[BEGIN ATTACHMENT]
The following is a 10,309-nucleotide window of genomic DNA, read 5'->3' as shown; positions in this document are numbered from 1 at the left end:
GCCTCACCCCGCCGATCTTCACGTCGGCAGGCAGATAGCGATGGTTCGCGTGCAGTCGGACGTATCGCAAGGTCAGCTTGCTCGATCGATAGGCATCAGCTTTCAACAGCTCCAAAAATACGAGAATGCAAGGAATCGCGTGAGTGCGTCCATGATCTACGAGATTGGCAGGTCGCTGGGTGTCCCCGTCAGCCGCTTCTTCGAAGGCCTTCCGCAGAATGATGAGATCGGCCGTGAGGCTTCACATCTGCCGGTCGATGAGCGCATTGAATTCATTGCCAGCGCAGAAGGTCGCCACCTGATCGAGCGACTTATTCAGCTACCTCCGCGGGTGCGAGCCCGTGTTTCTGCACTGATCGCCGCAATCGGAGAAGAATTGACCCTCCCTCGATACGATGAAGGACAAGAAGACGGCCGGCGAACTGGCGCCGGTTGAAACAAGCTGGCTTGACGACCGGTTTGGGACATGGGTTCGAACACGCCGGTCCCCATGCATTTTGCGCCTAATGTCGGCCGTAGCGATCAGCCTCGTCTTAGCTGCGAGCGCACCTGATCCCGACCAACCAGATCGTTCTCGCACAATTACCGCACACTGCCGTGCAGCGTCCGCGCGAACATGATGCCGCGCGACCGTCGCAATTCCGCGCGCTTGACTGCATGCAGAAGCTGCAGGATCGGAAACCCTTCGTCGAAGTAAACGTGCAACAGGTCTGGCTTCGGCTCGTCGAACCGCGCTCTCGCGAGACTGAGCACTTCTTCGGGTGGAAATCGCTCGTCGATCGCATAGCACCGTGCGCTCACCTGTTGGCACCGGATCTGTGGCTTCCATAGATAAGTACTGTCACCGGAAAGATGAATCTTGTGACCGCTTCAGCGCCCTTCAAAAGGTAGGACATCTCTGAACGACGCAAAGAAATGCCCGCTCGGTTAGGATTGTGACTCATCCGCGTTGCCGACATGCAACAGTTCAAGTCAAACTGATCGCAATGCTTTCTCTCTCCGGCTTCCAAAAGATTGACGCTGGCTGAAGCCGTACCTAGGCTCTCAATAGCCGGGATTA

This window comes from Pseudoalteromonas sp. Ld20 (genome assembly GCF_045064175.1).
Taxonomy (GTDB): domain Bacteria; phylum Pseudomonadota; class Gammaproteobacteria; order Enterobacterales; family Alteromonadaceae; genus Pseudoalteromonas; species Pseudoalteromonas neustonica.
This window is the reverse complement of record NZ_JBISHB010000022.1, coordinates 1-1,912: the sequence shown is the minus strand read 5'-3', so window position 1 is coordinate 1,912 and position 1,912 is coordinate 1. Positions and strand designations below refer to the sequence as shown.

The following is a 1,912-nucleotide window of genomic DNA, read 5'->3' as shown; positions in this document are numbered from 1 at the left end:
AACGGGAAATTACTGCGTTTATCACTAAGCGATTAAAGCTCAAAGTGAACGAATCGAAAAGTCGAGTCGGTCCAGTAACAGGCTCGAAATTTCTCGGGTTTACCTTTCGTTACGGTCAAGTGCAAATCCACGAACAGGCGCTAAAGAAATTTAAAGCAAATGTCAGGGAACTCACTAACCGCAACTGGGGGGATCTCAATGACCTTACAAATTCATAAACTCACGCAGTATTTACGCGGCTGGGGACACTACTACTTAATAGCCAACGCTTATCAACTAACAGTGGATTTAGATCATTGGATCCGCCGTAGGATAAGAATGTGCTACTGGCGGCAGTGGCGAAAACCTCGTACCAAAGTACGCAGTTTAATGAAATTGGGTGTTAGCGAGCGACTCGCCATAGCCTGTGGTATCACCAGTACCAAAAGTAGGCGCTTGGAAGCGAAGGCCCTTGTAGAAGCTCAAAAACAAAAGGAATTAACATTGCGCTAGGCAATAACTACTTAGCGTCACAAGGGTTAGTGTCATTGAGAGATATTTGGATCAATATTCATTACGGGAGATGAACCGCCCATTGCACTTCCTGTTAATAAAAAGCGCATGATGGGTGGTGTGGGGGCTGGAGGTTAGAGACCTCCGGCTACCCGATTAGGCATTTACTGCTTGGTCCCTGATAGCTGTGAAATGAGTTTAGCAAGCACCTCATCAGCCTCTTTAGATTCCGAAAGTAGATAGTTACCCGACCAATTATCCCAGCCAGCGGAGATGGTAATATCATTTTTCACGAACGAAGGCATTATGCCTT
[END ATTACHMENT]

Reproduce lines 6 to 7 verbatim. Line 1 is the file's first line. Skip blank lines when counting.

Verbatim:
The following is a 1,912-nucleotide window of genomic DNA, read 5'->3' as shown; positions in this document are numbered from 1 at the left end:
AACGGGAAATTACTGCGTTTATCACTAAGCGATTAAAGCTCAAAGTGAACGAATCGAAAAGTCGAGTCGGTCCAGTAACAGGCTCGAAATTTCTCGGGTTTACCTTTCGTTACGGTCAAGTGCAAATCCACGAACAGGCGCTAAAGAAATTTAAAGCAAATGTCAGGGAACTCACTAACCGCAACTGGGGGGATCTCAATGACCTTACAAATTCATAAACTCACGCAGTATTTACGCGGCTGGGGACACTACTACTTAATAGCCAACGCTTATCAACTAACAGTGGATTTAGATCATTGGATCCGCCGTAGGATAAGAATGTGCTACTGGCGGCAGTGGCGAAAACCTCGTACCAAAGTACGCAGTTTAATGAAATTGGGTGTTAGCGAGCGACTCGCCATAGCCTGTGGTATCACCAGTACCAAAAGTAGGCGCTTGGAAGCGAAGGCCCTTGTAGAAGCTCAAAAACAAAAGGAATTAACATTGCGCTAGGCAATAACTACTTAGCGTCACAAGGGTTAGTGTCATTGAGAGATATTTGGATCAATATTCATTACGGGAGATGAACCGCCCATTGCACTTCCTGTTAATAAAAAGCGCATGATGGGTGGTGTGGGGGCTGGAGGTTAGAGACCTCCGGCTACCCGATTAGGCATTTACTGCTTGGTCCCTGATAGCTGTGAAATGAGTTTAGCAAGCACCTCATCAGCCTCTTTAGATTCCGAAAGTAGATAGTTACCCGACCAATTATCCCAGCCAGCGGAGATGGTAATATCATTTTTCACGAACGAAGGCATTATGCCTT